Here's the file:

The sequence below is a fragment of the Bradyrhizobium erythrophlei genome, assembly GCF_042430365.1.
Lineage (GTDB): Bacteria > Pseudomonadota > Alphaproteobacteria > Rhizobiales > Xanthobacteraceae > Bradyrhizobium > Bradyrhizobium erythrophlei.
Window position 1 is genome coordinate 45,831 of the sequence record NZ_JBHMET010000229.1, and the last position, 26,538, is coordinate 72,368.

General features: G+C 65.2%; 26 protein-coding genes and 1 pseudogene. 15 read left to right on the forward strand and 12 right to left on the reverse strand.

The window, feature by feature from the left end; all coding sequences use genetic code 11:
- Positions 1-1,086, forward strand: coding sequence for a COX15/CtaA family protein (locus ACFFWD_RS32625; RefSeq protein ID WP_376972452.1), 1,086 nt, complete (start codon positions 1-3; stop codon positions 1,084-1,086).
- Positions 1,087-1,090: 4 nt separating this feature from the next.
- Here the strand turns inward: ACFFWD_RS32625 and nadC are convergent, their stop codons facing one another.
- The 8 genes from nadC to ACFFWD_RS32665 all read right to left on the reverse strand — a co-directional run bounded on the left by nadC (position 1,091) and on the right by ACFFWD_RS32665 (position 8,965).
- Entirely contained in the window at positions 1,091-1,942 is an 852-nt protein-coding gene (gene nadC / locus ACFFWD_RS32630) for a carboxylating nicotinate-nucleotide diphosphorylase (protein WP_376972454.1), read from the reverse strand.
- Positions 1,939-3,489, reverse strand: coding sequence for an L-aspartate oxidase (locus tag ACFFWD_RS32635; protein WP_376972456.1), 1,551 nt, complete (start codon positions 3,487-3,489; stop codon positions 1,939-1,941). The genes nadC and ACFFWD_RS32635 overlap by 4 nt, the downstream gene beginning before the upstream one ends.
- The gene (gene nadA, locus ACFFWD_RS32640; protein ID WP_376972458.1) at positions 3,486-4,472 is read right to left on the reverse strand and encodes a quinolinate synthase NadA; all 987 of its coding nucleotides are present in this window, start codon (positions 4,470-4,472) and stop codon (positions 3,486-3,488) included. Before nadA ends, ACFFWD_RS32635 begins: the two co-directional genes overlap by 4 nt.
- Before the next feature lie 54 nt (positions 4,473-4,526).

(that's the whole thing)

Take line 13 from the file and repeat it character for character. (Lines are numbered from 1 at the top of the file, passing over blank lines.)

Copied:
- Before the next feature lie 54 nt (positions 4,473-4,526).